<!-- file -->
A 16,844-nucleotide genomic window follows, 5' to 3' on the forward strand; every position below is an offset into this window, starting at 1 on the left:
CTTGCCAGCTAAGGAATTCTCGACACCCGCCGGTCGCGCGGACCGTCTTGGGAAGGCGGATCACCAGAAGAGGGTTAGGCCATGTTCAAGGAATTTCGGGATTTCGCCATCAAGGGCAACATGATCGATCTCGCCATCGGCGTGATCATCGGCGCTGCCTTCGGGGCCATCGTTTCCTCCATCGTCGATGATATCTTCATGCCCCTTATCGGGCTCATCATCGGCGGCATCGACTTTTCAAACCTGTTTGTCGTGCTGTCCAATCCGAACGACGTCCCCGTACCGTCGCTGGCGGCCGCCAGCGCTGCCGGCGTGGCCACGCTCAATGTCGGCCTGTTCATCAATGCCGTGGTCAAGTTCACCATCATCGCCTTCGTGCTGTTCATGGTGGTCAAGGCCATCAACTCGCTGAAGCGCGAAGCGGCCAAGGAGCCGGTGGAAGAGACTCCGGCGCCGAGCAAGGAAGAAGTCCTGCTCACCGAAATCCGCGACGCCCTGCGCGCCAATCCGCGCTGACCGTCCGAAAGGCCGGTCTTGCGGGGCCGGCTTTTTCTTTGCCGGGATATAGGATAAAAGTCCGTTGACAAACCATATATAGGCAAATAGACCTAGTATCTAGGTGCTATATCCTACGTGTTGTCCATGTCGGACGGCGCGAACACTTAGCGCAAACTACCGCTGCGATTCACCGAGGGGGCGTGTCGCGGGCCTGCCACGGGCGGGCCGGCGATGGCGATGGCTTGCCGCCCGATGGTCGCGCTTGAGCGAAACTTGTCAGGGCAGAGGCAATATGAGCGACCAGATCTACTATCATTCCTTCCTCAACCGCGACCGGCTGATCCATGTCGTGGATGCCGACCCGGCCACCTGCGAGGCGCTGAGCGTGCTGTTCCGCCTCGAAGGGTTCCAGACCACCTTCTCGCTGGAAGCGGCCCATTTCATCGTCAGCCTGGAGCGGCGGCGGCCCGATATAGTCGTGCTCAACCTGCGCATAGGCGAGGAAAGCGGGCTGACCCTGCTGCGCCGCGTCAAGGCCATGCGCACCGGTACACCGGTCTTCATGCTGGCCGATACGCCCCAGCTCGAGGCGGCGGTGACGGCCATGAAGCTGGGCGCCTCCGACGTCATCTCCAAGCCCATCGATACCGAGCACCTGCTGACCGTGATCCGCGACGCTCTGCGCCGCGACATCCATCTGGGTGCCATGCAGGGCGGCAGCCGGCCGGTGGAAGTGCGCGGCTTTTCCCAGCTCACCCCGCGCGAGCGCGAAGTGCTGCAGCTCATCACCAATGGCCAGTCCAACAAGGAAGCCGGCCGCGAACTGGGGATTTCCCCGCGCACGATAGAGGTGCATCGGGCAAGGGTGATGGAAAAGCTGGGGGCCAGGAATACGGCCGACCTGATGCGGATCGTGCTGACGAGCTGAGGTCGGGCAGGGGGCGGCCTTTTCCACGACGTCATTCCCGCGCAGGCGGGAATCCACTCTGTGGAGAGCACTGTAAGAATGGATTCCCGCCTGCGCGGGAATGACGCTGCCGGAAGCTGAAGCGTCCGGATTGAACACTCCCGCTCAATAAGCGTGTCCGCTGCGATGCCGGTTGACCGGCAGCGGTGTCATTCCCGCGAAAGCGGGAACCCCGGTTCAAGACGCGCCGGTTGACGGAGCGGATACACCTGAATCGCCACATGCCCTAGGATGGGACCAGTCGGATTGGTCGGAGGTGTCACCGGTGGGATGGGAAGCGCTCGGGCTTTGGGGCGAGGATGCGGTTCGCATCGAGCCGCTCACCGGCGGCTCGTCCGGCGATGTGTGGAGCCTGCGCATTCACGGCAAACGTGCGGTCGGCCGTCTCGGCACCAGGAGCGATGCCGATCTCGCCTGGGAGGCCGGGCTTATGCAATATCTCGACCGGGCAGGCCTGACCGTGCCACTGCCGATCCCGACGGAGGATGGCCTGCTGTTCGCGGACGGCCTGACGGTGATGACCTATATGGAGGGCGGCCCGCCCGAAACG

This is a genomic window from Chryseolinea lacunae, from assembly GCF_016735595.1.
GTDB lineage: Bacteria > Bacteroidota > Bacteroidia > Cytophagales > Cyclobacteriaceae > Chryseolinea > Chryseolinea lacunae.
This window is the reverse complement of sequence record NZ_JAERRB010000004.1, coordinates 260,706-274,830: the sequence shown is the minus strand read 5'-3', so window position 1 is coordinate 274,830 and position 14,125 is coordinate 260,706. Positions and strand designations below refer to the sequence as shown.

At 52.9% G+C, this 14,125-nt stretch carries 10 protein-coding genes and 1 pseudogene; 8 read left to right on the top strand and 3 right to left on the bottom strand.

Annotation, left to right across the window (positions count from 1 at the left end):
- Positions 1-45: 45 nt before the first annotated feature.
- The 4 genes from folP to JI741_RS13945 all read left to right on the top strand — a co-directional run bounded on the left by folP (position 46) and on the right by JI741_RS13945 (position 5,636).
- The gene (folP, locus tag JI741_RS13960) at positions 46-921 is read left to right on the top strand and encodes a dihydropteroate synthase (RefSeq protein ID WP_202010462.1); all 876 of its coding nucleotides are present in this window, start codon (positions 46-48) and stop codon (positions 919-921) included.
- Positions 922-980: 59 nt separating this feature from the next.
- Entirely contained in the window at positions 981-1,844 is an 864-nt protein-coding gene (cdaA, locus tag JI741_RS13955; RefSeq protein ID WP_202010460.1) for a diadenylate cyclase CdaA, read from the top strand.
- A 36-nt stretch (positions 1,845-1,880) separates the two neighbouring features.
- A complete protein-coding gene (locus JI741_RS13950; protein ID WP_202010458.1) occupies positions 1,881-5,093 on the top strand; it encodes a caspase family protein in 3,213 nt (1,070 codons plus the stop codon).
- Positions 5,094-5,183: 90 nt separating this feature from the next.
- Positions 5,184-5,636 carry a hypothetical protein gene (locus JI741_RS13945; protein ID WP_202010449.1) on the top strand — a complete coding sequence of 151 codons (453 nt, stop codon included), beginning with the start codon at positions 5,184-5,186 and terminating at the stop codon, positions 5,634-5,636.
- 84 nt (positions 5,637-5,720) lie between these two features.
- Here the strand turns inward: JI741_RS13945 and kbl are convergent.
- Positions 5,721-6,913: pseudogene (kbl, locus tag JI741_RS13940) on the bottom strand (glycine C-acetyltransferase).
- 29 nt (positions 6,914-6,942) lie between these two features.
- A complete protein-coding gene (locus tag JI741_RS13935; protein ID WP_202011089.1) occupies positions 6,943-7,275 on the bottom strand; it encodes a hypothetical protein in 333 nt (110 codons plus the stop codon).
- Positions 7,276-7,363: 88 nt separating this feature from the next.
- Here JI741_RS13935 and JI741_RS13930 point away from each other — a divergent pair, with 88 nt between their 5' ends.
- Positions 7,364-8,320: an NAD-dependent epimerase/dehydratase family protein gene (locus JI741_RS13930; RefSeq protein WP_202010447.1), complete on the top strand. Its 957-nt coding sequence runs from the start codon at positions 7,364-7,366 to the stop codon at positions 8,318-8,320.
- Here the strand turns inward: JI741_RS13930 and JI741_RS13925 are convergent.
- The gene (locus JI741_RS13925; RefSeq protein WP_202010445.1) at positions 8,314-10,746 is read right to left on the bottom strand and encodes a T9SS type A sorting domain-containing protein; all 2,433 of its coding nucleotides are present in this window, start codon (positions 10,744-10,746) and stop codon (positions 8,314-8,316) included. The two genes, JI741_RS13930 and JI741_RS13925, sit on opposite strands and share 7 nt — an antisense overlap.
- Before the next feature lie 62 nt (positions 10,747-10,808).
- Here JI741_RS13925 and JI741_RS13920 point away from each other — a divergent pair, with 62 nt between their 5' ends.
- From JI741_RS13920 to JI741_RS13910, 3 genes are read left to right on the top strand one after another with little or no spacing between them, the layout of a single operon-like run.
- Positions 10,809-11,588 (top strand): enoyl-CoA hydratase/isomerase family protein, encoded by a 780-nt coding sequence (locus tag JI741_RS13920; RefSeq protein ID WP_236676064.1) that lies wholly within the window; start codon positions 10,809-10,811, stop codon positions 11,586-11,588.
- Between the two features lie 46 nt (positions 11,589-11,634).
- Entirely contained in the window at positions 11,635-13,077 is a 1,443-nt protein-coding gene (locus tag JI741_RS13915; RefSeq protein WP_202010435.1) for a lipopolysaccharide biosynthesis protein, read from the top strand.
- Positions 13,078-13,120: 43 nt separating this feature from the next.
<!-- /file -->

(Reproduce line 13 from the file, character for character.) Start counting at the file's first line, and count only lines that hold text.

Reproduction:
- A 36-nt stretch (positions 1,845-1,880) separates the two neighbouring features.